Low rise jeans. Lava lamps. Perms.
Some things are meant to be fads. Good thing fads don’t last.
There are some fads that are just as ridiculous as they sound. Like the Air Diet. This fleeting fad involved people “eating” steam off hot meals in lieu of actual food. Or the Cotton Ball Diet, that had people swallowing juice-soaked cotton balls to stay full and curb those hunger pangs.
Thankfully, today’s most popular diet and eating plans are less insane fads and more likely to have longevity beyond the lifespan of a dollar-store battery. Probably because, unlike the above, these plans are geared toward healthy eating and weight loss (versus, you know, starvation and impending death).
But of course, there is always an unknown price tag when you change the way you eat.
The question is: just what is the price tag for adopting a trendy eating plan into your lifestyle?
Years ago, going on a diet often meant joining some sort of membership program that included food delivered to your door.
You want to eat healthy. But you also don’t want to spend hundreds of dollars a month on groceries. The good news is you don’t have to. Whether you want to try intermittent fasting, go vegan, or try a plant-based, paleo or keto diet, there are many ways to keep costs low.
A lot of those popular diets were—and still are—really expensive. For example: a meals-and-snacks program like Jenny Craig can cost you about $25 a day. That’s the equivalent to about $750 a month—and $9,000 a year. For just one person.
Today, it’s more common—and much, much cheaper—to take the DIY route. And thankfully, there’s tons of forums and communities online to use as resources. It basically comes down to three things:
Generally speaking, grocery bills are lower for those who reduce or completely eliminate the amount of meat, fish and animal products they eat. In fact, if you were to eat a healthy plant-based diet versus a meat-eating diet (like keto or paleo), you could save about $750 a year on groceries.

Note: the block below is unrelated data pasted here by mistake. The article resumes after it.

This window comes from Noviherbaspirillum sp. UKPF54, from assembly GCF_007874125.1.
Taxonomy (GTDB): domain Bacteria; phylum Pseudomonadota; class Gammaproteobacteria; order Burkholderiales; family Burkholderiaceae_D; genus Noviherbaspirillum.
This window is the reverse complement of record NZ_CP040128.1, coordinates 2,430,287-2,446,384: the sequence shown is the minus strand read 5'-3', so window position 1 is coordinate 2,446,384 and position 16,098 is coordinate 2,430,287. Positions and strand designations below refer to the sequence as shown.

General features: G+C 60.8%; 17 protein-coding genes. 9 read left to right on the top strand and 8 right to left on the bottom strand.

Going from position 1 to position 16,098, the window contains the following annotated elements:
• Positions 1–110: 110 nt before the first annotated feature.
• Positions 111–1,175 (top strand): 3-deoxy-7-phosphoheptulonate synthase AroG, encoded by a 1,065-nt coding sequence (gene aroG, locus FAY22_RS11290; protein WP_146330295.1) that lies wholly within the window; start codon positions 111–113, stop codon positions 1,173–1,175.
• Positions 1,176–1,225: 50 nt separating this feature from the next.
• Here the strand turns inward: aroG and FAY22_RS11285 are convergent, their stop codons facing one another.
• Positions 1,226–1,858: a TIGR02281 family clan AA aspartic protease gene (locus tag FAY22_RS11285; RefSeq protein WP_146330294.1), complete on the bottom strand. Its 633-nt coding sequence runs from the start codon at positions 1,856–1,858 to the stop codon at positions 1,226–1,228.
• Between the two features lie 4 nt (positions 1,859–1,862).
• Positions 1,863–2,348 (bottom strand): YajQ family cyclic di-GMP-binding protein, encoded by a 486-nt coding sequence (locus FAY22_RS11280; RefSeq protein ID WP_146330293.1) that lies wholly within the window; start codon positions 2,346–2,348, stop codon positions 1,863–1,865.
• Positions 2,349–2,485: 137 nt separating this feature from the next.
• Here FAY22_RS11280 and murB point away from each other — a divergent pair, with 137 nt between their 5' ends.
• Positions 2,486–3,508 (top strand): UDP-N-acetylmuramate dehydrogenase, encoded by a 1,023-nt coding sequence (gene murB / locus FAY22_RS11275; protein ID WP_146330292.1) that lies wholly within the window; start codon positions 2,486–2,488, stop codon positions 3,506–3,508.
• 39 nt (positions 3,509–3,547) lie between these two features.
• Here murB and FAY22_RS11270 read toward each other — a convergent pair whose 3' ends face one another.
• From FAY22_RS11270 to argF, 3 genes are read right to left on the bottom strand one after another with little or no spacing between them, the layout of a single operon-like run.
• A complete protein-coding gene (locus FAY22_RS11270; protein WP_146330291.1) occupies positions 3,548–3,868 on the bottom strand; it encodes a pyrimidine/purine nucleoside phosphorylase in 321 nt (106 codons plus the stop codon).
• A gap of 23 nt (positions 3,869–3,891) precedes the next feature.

Of course, you may be unable to turn away from anything bacon-wrapped or that drips in its own juices. If this is the case, there are still several cost-cutting measures you can take.
1 - Eat less meat, or no meat at all
Meat prices have soared over the last decade. From 2009 to 2019, frankfurters increased by almost 28%, bacon and breakfast sausage went up by 24.5% … and beef and veal shot up by 42.5%. Basically, the less meat you eat, the more you save.
2 - If you MUST have meat, look for sales
Meat prices vary by where you live, where you shop, the type of meat (pasture-raised, organic etc.), and the cut. If tenderloin or ribeye steak are your thing, only buy them when they’re on sale. You can also buy a slow cooker for lower quality and cheaper cuts, which will make the meat less tough and chewy.
3 - Pick whole foods over processed foods
Whole foods prices are generally lower priced than processed foods. So say bye to pricey processed foods—and hello to foods as close to their natural form as possible.
4 - Avoid pre-cut foods
Pre-cut veggies, cheese, salads and meat chunks are super convenient—but they’re also more expensive. Save a few dollars by doing the cutting, shredding and prep work yourself.
5 - Limit diet-specific food purchases
There are tons of fancy (and high-priced) packaged foods advertised as diet-specific, like keto bars, vegan cheeses and paleo breads. Limit those purchases, or stay away altogether—instead, find recipes to make these types of foods using whole ingredients.
6 - Look for no-name / store brands
Generally speaking, store brand grocery products cost about 25% less than national brands. When there’s a no-name option, go for that one.
7 - Buy seasonal
Build your grocery list and recipes around fruits and veggies that are grown at a certain time of year. They will be the most affordable within that season. For example, cherries are generally cheapest in the summer versus other times of the year.
8 - Shop in bulk
Meat, oil, legumes, you name it: no matter what diet you choose, you can find just about anything in bulk. It can be a bit of an upfront expense, but buying in bulk is cheaper per unit.
Whether you’re an unashamedly ravenous meat eater like Guy (Fieri) or a proud plant devotee like Gwyneth (Paltrow), there’s a diet and/or weight loss plan out there for everyone.
And you don’t have to break the bank to support your new lifestyle.
It may take a bit of time before your new grocery shopping habits become the norm. That’s okay. Keep track of your expenses, find cheaper alternatives if possible, and just. Keep. Going. You can do this! And your body will thank you for it.
How do you save money while eating healthy? Leave your tips in the comments below: